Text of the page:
Walker is crazier than Trump if he thinks a wall on the Canadian Border is a legitimate issue

What is it about immigration that turns conservatives into raving lunatics? We all remember Donald Trump’s nativist and racist remarks on undocumented immigrants from the beginning of the summer, right? Of course, that was just the beginning.

We then heard Trump’s plan to deport them all and build a giant wall on the Mexican border (and get Mexico to pay for it.) Then we heard of his intended challenge to the 14th amendment and birthright citizenship. What could possibly top all that? I mean, aside from the conservative radio pundit who wants to enslave them all?

Enter Wisconsin Gov. Scott Walker. Trailing far behind in the polls and begging for some media attention, the Republican presidential contender appeared on Meet the Press Sunday. When asked about the idea of a wall on the Canadian border he replied:

“Some people have asked us about that (idea) in New Hampshire. They raised some very legitimate concerns, including some law-enforcement folks that brought that up to me at one of our town-hall meetings about a week and a half ago… So that is a legitimate issue for us to look at.”

Now, I’m not sure what Walker was thinking, if he was thinking, but perhaps he’s never actually looked at a map. The Canadian/American Border is the longest international border in the world. From Alaska/Yukon to Maine/New Brunswick, it is 8,891 kilometers (5,525 mi) long. A fully built wall would be longer than the Great Wall of China.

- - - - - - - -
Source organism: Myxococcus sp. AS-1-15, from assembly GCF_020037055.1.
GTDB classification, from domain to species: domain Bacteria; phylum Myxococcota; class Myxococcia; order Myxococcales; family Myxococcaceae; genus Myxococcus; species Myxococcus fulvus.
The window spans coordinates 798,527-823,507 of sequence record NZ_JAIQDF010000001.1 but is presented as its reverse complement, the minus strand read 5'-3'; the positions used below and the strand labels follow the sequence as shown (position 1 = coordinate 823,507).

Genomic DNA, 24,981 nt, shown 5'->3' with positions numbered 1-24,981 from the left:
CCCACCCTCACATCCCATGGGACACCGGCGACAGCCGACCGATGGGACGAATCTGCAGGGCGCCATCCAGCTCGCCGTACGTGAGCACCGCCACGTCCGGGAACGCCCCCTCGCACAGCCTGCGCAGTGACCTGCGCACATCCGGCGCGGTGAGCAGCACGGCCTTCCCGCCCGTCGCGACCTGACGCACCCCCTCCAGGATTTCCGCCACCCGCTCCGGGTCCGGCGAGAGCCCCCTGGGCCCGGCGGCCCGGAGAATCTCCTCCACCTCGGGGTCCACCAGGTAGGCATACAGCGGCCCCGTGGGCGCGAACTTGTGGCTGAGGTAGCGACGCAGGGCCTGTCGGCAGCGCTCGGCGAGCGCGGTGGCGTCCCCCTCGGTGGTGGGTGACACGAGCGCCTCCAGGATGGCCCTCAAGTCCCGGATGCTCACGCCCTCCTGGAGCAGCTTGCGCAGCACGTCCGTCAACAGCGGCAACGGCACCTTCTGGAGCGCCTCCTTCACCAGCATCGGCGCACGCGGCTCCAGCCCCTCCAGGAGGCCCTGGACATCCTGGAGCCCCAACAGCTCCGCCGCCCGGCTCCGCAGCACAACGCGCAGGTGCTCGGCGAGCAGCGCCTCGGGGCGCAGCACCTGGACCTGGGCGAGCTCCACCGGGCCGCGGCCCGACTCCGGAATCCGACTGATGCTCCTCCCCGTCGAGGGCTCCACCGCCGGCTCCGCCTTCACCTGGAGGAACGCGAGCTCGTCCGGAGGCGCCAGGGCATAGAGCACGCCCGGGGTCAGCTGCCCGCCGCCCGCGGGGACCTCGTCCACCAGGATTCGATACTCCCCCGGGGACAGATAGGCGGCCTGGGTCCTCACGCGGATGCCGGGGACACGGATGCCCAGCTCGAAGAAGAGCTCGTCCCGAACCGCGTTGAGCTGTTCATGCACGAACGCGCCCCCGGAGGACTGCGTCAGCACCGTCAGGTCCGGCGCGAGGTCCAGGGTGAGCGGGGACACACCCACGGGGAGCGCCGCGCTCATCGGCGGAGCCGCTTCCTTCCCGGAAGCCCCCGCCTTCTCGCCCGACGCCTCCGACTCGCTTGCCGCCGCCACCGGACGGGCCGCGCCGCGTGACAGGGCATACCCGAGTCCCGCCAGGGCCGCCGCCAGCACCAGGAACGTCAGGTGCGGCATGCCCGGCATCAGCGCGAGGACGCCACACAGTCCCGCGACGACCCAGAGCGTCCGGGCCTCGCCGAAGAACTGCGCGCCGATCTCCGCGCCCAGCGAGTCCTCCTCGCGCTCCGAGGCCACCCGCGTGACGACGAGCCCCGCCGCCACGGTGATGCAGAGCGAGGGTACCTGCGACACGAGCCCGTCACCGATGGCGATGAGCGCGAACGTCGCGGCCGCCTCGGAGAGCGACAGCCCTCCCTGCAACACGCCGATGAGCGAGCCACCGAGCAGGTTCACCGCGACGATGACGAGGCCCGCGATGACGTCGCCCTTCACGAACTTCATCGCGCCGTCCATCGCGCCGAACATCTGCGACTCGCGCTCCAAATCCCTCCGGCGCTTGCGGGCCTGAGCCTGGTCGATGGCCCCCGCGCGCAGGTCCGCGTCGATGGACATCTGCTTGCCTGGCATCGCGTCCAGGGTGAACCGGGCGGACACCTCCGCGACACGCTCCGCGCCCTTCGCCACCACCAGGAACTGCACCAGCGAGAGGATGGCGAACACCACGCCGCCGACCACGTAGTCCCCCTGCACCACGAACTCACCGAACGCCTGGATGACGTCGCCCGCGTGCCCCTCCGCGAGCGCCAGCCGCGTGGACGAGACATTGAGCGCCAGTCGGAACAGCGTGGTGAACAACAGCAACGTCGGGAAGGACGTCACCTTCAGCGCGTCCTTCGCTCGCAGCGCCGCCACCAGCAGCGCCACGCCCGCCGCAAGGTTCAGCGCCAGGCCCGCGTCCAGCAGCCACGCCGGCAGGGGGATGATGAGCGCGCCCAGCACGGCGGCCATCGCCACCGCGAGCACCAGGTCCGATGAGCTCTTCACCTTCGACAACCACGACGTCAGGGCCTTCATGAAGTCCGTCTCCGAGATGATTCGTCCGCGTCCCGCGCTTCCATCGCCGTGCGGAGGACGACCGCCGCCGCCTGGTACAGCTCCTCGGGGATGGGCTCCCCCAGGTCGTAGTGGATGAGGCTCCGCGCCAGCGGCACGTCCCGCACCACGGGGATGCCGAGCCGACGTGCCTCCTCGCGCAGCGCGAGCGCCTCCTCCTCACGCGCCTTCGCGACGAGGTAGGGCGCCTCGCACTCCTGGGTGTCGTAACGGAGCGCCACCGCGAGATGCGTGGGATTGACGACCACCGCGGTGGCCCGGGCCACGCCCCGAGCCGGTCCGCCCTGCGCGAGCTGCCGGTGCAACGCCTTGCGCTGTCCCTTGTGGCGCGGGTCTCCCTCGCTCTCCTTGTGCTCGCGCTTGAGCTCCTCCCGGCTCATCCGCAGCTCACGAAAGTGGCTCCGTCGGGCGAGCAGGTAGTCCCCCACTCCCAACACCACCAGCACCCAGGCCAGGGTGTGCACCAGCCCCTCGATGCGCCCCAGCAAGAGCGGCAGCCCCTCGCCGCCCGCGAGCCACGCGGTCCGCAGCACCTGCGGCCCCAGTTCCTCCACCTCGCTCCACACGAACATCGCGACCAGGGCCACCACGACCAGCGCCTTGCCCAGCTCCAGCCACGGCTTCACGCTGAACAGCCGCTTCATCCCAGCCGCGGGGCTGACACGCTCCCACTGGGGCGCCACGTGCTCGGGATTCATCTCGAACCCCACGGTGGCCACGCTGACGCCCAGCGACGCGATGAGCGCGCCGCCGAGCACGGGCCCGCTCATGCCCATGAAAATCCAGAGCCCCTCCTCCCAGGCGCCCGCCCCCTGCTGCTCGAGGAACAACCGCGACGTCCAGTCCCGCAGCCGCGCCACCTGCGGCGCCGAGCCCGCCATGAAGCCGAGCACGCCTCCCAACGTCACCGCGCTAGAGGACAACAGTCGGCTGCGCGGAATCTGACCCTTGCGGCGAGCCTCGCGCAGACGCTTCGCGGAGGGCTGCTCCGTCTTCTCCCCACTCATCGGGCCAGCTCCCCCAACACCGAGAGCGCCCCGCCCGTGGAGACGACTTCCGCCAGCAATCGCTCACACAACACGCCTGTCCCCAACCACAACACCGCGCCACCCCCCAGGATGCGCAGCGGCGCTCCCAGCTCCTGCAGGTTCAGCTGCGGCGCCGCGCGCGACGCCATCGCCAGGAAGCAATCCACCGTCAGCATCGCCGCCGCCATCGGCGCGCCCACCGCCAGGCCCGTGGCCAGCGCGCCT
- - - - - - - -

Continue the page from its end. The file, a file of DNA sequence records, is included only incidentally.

Comedian Lewis Black once joked that in order to get the economy going, America should invest in a large public works project where a massive wall would be built along the Canadian Border in order to keep the cold air out of the United States. Perhaps this is the Republican way of competing with China? The biggest balls wall wins?

Now it’s obvious that Walker is more concerned about terrorists crossing the northern border than undocumented immigrants. Since the Canadian Dollar’s bottom fell out with the price of oil, Canadians aren’t even shopping in the U.S. anymore let alone hopping the fence.

Still, terrorism is a concern. Despite the fact that there has never been a successful cross border terrorism plot. The most famous of which was ‘Millennium Bomber‘ Ahmed Ressam, who was stopped by an alert border guard in Washington State, not a massive wall in the middle of the forest.

Democratic Vermont Sen. Patrick Leahy, who was born and raised near the Canadian border said “Election season always brings out crazy ideas, but this is one of the craziest.”

It would seem the fear spewing out of Republicans and Fox News is catching up with them, forcing them to consider unrealistic ideas and making them appear a little insane. Sean Hannity was speaking to Jorge Ramos about the Donald Trump incident last week when the subject of border walls came up. Ramos asked Hannity “You’re going to do it at the border with Mexico, but how about the 5,000 miles between the U.S. and Canada?” The conservative TV host replied: “I would do it up there, too. I would do it up there, too.”

Maybe Scott Walker just watches too much bad television? To be fair, Walker’s campaign is now saying he does not endorse the building of Canadian wall. Still, I’m curious to see if any more candidates go further into deranged detail on building up Fortress America. At the very least, Republicans are finally talking about infrastructure…

canadian border wall

3 COMMENTS

  1. The Great sea wall of Michigan will protect our precious zebra mussels from greedy Canadian poachers. Scott Walker can’t count to 21 while wearing shoes and pants so he can’t be dissuaded by logistic arguments.

  2. Why bring up a possibility of a Canadian wall? If there was a border that should be open as it is between states and provinces, why not Canada? Our cultures are so similar, and the number of illegals going to Canada and trying to sneak across from the north can’t be that huge, and we’ve certainly done nothing to plug the leak in the southwest.